Then I bust the clay off there and sand off the scale on the grinder real quick and throw it in the oven at 475F for 2 hours x3. After the first temper I do the 220 grit hand sanding to remove the oxides and then temper again then I do the 320 grit hand sanding after the second temper so by the end of the third temper Im already up to 400 grit on the sanding. I usually wait a day between tempers.

Up to 2000 grit I use sandpaper on a glass plate with oil to help the cut. Then I start etching the blade. You can go two ways with the etching weak acid like lemon juice for a long period of time(usually half hour to a hour) or you can go with ferric chloride for 10 seconds at a time. If you use the weaker acid you usually pick up more of the detail in the hamon, if you use the stronger ferric you get more contrast but less detail (I used ferric on this blade). After I etch, I polish off the oxides with flitz and this jap metal polish called Pikal. I usually etch 6-10 times with the ferric, more with the lemon juice. Once I get it about where I want it I use glass lapping compound mixed with machine oil rubbed on the blade to get rid of any minute scratches and it really makes the hard part of the blade pop out at you.

So that is it in a nutshell, any questions just give a holler.

Chuck
Logged
Chuck Fogarty
Trade Count: (0)
Full Member
***
Posts: 63



View Profile WWW
« Reply #6 on: February 08, 2012, 10:48:29 AM »

That blade is also for sale if anyone is interested $300 plus shipping
Logged
Ed Fowler
Administrator
Trade Count: (1)
Hero Member
*****
Posts: 3504



View Profile WWW
« Reply #7 on: February 08, 2012, 01:16:40 PM »

That is beautiful Chuck: Last night when you said you have worked on it for a year I wondered, now I understand.

The knowledge you revealed as you described your methods has taken much longer, I sincerely thank you for sharing with us.
There is a lot of devotion in that blade and your understanding of the tanto blade shape is a delight to read. All I have seen is Americanized tantos I have listened to Japanese collectors talking about how our understanding was lacking, now I understand.

I believe you should have asked more for her, but that is your decision.

Very well done on both the blade and the explanation of how it was done.
Thank you for sharing!
Logged

Ed Fowler High Performance Knives
http://edfowler.com/
Chuck Fogarty
Trade Count: (0)
Full Member
***
Posts: 63



View Profile WWW
« Reply #8 on: February 08, 2012, 05:07:37 PM »

Thanks for the kind words Ed. I worked on this for a year but it was sitting on the bench for months at a time while took care of other things. In reality this whole process takes about maybe 10 hours more than a regular blade that is hand sanded to 600 grit. I dont want to scare anyone off here.

Chuck
Logged
B.K. Mains
HEPKA Member In Good Standing
Trade Count: (0)
Hero Member
*****
Posts: 203



View Profile
« Reply #9 on: February 08, 2012, 05:08:30 PM »

That's really nice, Chuck. Really nice. I'm wondering about a handle now. How about blue stone and a thin guard made of some dark, gun blued metal. A dark blue stone..........

BK......
Logged

If I had one, good knife......
Chuck Fogarty
Trade Count: (0)
Full Member
***
Posts: 63



View Profile WWW
« Reply #10 on: February 08, 2012, 07:43:44 PM »

Thanks BK,

Right now I dont really do japanese handle and sheath mounts. They take a really long time, often more time than the blade itself. In japan there is more of a division of labor than there is here, so usually there are about 8 different craftsmen that make a japanese knife or sword. Already by making the blade and polishing and sharpening it I am doing the jobs of 2 japanese people. A lot of makers and collectors of jap blades are really only worried about the blade, they get the mounts done professionally by someone who does that for a living. Matter of fact there is a place in the US that does that. Fred Lohman Company makes sword mounts and fittings and they do antique jap sword restoration here is their website:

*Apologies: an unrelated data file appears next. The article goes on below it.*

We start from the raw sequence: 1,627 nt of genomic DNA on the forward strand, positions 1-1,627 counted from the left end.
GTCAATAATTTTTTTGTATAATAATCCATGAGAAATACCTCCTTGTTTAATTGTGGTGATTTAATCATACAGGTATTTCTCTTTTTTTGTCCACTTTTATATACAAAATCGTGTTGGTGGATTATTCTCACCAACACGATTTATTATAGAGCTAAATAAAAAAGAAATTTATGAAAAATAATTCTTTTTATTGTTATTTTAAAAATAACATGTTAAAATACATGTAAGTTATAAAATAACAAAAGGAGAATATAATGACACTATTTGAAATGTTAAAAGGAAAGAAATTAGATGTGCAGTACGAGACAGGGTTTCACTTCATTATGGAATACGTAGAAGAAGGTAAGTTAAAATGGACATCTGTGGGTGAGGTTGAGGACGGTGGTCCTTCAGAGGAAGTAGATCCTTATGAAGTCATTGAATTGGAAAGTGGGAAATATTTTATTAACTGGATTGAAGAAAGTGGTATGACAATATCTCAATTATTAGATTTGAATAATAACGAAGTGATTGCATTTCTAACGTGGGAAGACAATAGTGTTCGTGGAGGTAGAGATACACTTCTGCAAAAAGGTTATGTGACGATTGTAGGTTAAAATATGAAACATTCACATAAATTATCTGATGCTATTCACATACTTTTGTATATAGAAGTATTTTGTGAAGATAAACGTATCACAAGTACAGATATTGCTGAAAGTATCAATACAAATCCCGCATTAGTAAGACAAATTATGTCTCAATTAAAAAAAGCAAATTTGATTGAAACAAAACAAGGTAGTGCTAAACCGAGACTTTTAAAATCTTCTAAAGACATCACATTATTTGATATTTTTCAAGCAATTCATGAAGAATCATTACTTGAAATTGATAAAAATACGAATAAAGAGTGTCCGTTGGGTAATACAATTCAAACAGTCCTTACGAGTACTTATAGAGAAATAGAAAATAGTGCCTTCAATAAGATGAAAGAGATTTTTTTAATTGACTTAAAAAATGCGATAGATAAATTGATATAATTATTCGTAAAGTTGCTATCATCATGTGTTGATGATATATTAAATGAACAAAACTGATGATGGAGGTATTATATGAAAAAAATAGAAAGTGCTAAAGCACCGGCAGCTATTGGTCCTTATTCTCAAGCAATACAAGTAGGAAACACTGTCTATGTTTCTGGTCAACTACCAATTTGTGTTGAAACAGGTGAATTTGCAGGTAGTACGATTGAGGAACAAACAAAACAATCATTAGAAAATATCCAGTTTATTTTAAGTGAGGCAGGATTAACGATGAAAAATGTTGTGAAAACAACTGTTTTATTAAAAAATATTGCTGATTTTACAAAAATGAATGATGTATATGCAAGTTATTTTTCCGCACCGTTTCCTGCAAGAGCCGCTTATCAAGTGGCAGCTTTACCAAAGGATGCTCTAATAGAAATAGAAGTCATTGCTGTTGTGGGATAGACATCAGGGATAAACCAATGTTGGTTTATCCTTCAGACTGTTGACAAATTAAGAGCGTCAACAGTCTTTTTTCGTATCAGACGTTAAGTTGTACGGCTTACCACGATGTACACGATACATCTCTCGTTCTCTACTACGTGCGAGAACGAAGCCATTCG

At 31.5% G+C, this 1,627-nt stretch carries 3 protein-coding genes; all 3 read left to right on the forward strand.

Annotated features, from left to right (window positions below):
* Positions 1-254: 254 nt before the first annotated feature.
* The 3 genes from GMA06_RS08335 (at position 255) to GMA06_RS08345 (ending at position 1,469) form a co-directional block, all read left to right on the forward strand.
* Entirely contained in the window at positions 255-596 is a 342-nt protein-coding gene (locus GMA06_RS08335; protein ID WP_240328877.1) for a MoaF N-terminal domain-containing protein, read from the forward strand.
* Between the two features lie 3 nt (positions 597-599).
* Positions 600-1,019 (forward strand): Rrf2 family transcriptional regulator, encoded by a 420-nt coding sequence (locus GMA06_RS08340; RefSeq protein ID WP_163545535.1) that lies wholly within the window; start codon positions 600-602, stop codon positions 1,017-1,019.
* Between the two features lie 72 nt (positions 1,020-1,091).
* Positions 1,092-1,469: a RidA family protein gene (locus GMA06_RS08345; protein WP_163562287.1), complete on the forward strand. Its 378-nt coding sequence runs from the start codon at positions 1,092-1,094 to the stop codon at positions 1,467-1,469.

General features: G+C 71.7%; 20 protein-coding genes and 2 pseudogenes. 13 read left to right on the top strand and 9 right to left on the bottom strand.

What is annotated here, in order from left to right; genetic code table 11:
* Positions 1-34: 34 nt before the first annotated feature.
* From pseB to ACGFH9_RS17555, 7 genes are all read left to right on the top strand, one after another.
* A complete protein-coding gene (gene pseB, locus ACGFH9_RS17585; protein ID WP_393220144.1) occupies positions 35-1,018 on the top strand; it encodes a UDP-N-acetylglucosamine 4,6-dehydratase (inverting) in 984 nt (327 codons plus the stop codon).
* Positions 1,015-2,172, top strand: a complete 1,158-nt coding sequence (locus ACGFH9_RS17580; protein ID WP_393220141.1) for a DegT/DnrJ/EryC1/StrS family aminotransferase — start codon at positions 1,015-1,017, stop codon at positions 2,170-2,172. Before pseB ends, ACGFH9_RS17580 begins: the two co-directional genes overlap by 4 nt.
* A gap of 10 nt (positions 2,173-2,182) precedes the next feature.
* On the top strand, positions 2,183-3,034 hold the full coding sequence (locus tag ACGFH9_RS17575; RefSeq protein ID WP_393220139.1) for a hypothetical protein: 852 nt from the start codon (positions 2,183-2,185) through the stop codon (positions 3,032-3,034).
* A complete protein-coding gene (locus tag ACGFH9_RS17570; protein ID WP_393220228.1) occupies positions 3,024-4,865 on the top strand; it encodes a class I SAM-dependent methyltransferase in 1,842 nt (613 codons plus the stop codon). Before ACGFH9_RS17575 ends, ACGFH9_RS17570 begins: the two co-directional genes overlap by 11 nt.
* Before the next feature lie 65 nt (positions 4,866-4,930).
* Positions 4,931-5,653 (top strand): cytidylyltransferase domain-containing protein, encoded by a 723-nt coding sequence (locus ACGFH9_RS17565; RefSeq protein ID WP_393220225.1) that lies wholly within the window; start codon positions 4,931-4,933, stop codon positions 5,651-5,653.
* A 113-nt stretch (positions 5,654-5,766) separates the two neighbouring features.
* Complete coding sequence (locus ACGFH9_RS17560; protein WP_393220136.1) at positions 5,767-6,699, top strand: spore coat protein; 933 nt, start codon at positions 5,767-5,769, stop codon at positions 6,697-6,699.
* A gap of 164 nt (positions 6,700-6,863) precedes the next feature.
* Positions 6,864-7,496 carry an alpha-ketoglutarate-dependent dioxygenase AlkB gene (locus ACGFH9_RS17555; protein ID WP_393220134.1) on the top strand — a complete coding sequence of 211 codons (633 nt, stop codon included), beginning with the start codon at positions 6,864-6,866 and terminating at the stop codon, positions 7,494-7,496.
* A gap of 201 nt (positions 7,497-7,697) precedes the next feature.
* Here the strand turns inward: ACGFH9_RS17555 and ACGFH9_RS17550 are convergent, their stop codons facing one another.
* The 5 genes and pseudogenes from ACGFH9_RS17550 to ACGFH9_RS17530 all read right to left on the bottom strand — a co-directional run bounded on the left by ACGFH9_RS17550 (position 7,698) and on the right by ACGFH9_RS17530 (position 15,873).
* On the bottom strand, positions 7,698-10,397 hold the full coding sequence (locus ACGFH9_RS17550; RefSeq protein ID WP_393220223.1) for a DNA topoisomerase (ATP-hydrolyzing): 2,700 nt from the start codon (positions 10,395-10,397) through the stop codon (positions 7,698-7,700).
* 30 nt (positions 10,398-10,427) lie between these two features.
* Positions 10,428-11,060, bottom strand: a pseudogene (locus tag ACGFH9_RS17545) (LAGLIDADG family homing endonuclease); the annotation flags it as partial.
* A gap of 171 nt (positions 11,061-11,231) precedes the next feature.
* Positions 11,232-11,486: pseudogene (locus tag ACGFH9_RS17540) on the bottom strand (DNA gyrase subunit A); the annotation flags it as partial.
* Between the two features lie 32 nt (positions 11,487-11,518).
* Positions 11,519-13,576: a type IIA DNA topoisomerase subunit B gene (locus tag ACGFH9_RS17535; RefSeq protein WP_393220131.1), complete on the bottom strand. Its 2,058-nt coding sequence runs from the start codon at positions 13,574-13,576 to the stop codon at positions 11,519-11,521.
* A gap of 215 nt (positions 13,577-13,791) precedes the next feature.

http://www.japanese-swords.com/

I really like being a bladesmith but after the blade is done and polished out and I get to see the prize at the end of the tunnel (the hamon) I pretty much lose interest in them. I like that division of labor where a bladesmith makes blades and someone else does the rest. Scandanavian bladesmithing is the same way, bladesmith makes blades and knifemaker makes handle, guard and sheath.

I enjoy making these jap blades because you can sell them as just a blade and they dont have any plunge lines or ricasso which I do well but I dont like to do either. Ive often thought about doing just blades of all types and sell them for other people to finish out like Bob Engnath did. I am working my way up through the jap blade food chain first mono steel tantos, then wakizashis, and someday full blown katanas, then I go to multi bar construction where everything is folded many times and it is all welded together. I see these jap blades as sort of a stepping stone though to making viking and saxon pattern welded blades. Learning japanese bladesmithing is really neat and you can learn a lot but I really think the viking/saxon stuff is cooler and then you get to learn more about your own ancestors if that is who you came from. That scandanavian stuff has a certain flow that so far has been really hard for me to get right though.
Logged
Pages: [1]   Go Up
  Send this topic  |  Print  
 
Jump to:  

Powered by MySQL Powered by PHP Powered by SMF 1.1.21 | SMF © 2015, Simple Machines
TinyPortal v0.9.8 © Bloc
Valid XHTML 1.0! Valid CSS!